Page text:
The best place to learn is in the field

Saskatchewan Agriculture produces pest forecast maps each year to help guide producers and agronomists

Kaeley Kindrachuk,
Regional Crops Specialist
Outlook, Sask.

With seeding mostly complete in Saskatchewan, agronomists and producers are busy in the fields ensuring that the crops are growing as they should. However, it is still early in the season, and there are many things to be on the lookout for. Saskatchewan Agriculture produces pest forecast maps each year and posts them online to help guide producers and agronomists’ scouting efforts.

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Data is collected throughout the growing season by specialists and industry agronomists surveying for insects and plant diseases. The maps are currently being updated weekly to show Diamondback Moth numbers throughout the province. The Bertha Armyworm Moth traps will be put up in fields the first week of June, and the weekly map will start to be generated mid-month until canola flowering is complete. These maps are produced as tools; fields should still be monitored as moths can lay their eggs in different fields. The plant disease surveys will start in late July with the lentil disease survey. Shortly after that, the canola disease survey will start in August.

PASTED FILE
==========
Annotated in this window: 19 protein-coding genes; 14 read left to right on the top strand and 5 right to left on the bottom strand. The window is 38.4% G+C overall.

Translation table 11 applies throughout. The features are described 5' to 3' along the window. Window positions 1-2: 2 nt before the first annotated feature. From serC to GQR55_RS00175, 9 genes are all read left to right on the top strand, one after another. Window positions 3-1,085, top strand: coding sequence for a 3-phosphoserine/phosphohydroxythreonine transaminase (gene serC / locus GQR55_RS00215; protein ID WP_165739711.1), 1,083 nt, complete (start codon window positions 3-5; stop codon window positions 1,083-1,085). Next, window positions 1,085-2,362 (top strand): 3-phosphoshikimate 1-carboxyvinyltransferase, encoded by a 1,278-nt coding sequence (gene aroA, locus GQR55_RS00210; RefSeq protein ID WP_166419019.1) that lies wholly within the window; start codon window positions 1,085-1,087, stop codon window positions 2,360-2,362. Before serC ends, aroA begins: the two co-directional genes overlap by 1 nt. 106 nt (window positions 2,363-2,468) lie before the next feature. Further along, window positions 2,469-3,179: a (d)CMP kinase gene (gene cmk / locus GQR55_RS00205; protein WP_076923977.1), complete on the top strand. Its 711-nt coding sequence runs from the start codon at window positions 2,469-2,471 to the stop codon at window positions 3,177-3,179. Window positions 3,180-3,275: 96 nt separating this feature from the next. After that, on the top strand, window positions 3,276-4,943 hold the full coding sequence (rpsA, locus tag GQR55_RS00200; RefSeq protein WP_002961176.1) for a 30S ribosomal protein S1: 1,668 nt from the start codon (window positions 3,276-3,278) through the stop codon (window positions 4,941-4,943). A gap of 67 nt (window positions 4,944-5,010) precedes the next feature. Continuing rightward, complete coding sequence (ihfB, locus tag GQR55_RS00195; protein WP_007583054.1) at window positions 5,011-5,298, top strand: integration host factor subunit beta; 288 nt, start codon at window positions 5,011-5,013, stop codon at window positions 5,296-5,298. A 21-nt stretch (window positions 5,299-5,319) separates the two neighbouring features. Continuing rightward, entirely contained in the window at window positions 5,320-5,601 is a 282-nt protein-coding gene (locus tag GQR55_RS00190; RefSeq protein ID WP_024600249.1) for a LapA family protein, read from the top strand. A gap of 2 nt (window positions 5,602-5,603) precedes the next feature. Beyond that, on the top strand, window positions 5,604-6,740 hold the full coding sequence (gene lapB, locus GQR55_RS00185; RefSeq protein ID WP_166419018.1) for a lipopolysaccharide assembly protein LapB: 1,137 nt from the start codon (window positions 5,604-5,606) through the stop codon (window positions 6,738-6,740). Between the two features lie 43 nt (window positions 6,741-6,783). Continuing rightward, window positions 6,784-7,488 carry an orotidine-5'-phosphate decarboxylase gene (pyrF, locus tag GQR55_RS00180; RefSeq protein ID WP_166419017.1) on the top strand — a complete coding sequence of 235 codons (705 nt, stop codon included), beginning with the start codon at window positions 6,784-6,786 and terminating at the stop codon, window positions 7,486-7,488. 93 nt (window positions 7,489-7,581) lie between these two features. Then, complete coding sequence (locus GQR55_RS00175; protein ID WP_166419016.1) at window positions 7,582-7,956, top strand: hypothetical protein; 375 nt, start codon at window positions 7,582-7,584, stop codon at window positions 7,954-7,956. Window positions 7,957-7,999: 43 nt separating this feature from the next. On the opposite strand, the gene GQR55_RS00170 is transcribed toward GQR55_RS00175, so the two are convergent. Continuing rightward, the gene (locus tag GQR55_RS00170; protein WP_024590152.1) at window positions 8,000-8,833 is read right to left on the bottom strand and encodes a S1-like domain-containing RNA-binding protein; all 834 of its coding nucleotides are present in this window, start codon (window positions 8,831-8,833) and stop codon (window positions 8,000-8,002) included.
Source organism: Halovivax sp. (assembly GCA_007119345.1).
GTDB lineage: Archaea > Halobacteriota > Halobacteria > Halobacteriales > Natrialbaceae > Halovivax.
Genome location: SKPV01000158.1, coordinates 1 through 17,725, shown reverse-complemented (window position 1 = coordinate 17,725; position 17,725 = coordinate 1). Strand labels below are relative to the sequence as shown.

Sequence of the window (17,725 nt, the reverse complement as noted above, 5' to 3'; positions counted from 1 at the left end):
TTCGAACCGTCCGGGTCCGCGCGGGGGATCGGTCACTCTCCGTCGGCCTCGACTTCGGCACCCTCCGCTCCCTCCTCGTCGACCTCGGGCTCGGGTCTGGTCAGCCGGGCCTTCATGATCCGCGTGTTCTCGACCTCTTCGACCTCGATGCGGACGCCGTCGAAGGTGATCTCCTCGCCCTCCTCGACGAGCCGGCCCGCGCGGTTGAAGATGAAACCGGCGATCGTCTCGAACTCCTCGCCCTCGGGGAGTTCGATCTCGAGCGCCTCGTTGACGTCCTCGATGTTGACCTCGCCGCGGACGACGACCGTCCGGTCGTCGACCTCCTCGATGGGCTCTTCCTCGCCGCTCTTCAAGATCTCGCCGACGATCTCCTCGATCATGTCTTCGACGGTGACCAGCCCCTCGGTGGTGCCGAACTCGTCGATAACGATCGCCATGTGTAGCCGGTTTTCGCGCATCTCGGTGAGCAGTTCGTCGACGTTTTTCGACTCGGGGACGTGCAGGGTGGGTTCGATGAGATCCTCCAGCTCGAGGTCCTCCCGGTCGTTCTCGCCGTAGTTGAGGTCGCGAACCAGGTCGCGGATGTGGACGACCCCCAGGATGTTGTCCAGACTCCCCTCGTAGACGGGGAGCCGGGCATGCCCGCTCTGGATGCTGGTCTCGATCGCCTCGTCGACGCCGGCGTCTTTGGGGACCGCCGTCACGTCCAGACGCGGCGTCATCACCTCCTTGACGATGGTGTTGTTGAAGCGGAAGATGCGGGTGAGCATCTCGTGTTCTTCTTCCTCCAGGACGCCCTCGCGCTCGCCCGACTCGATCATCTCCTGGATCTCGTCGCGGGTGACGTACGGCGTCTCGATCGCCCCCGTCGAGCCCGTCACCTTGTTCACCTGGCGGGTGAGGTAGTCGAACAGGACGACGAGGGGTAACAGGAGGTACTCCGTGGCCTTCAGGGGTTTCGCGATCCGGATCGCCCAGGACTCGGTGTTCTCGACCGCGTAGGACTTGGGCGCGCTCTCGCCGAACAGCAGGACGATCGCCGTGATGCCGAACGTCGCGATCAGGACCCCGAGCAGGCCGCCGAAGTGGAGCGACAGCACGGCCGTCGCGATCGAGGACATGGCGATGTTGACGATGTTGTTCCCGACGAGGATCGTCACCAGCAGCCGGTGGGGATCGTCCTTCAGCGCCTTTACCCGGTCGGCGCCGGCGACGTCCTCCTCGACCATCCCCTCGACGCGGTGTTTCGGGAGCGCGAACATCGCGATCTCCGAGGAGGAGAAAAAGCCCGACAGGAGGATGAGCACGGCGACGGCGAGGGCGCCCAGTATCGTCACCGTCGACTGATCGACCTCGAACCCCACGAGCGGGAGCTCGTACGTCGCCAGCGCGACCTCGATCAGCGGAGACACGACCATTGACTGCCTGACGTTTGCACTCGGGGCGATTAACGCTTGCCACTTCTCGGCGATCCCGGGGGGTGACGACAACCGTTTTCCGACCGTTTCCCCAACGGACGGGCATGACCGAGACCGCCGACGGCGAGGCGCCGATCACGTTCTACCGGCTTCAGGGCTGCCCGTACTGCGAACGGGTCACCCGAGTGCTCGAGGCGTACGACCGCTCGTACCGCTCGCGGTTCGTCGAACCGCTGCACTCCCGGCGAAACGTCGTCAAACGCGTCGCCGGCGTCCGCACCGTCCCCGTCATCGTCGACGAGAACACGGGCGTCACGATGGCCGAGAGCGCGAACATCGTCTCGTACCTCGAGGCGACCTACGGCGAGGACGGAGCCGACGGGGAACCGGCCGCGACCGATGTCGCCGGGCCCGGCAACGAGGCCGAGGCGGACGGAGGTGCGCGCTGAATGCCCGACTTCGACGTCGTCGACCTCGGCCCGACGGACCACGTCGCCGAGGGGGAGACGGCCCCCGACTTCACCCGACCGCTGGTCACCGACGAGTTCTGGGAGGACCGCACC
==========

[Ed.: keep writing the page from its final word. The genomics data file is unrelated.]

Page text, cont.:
While fields are monitored regularly throughout the growing season, conditions favoring different crop pests can change quickly and much of the insect and disease activity can depend on the weather. Seedlings have been susceptible to many stresses already this year, such as insect feeding, heat stress, frost, and in some cases, hail. Correctly identifying what causes certain damage and then taking the appropriate action can be difficult at times, especially if there is more than one culprit. It can be hard to compare what is seen in the field to what a resource book would show. Another challenge to consider is that scouting for different pests can differ from one another. Looking in the right places, when there are so many things to look for, can be time consuming. Knowing what to do can save time when out in the field.

To help agronomists and producers make these difficult decisions, Saskatchewan Agriculture is hosting Crop Diagnostic School again this summer. With six stations to rotate through, participants can expect to get a broad look at all aspects of crop scouting. Whether the concern is spraying herbicides to planting something different, there is much to learn in the field. The 2018 Crop Diagnostic School will be held at the Northeast Agricultural Research Foundation (NARF) in Melfort on July 24 or 25. The school will feature the following stations:

  • Weed ID and Management
  • Disease Identification
  • Sprayer Application Technology
  • Insect Scouting and ID
  • Environmental Damage
  • New Crops

Registration for the summer event is open now online at

For more information, contact your nearest Crops Extension Specialist or visit to view the most recent pest forecast maps.

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